During the ongoing third Test against New Zealand, Australian umpires Rod Tucker and Bruce Oxenford ordered the ball to be changed, apparently because of their concern South Africa, the fielding side, had deliberately affected its condition. However, no charges were pressed against their captain Faf du Plessis, or any other fielder, at the end of the third day’s play.
What really happened?
The South African fielders were seen repeatedly throwing the ball – with an side-arm action- on the ground, trying to scuff up one side of the ball by hurling that side on the ground. Some commentators said they saw the South Africans holding the seam of the ball horizontally to the ground before they hurled it on bounce to the wicketkeeper.
What did the umpires do?
In the middle of the 59th over, they asked for the ball, had a look at it, and checked the shape of the ball by squeezing it through the ring. Satisfied that the ball had gone out of shape, they changed the ball.
What was Faf du Plessis’s reaction?
Clearly unhappy, he had a chat with the umpires who didn’t budge. That South Africans didn’t take it all that well was reflected in the fact that little later on, Vernon Philander rolled the ball all along the ground from the outfield.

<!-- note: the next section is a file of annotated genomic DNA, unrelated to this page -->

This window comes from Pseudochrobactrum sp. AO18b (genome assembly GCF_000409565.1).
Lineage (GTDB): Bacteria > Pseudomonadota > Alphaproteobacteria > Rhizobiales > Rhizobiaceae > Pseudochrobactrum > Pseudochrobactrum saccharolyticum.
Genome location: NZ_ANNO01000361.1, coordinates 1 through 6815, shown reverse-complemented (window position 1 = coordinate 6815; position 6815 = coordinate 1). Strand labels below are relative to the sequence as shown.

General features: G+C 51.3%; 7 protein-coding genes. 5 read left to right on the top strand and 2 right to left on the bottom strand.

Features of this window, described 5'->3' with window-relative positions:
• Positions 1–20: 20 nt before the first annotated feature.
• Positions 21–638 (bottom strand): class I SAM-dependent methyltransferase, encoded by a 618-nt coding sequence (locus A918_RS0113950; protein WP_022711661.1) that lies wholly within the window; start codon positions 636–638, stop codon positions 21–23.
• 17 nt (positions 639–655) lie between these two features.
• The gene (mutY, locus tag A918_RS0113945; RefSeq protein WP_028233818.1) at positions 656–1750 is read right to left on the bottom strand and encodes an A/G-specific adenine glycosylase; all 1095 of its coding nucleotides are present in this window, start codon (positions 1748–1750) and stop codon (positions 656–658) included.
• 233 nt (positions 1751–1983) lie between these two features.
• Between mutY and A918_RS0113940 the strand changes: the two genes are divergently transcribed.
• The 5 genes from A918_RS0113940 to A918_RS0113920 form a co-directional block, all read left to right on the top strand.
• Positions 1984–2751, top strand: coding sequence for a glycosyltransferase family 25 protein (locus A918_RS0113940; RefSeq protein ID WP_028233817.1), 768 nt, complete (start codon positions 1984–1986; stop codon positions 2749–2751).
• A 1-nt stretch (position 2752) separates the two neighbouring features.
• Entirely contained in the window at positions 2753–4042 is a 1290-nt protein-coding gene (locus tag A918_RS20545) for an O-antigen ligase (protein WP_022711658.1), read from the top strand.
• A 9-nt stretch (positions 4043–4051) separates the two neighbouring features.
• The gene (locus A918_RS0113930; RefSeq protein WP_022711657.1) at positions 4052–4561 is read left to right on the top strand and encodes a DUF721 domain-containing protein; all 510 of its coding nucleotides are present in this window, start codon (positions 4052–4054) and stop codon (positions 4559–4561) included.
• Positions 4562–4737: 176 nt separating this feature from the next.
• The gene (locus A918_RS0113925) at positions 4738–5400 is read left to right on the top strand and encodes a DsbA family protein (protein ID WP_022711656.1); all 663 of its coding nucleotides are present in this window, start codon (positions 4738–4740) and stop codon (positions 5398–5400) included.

What does the law say?
In 2007, the ICC techincal committee added a line to the clause under Law 41, which covers ball tampering, to prevent abuse of deliberate throwing.
Can it be done?
This is what former England captain Mike Atherton wrote about it once: “If deliberate, it takes a high level of skill to do this: first, the fielder has to gather the ball with the rough side underneath, pointing to the ground; then he has to throw it, side-arm, so that the rough side stays underneath, and then he has to aim accurately so that it lands just in front of the wicketkeeper, on the abrasive part of the square.
“There is nothing in the laws of the game to prevent this. There is, however, mention of it in the code of conduct that governs international cricket. It says that “deliberately throwing the ball into the ground for the purpose of roughing it up” shall not be permitted. How do you decide as an umpire what is deliberate and what is not? “
Has Faf been found guilty of ball tampering before?
Yes, the most famous incident came last year in Australai, during the second Test in Hobart, when he caught on camera applying saliva to the ball with a mint in his mouth. He was fined his full match fee and given three demerit points. He pleaded not guilty, and the episode caused quite a controversy.
Has Faf done it before Australia incident?
Yes, and he even pleaded guilty once. In 2013, in a Test against Pakistan in Dubai, cameras caught him scuffing the ball against the zip on his trousers. The umpires penalised South Africa by giving Pakistan 5 runs, and changed the ball. Du Plessis was fined 50 per cent of his match fee.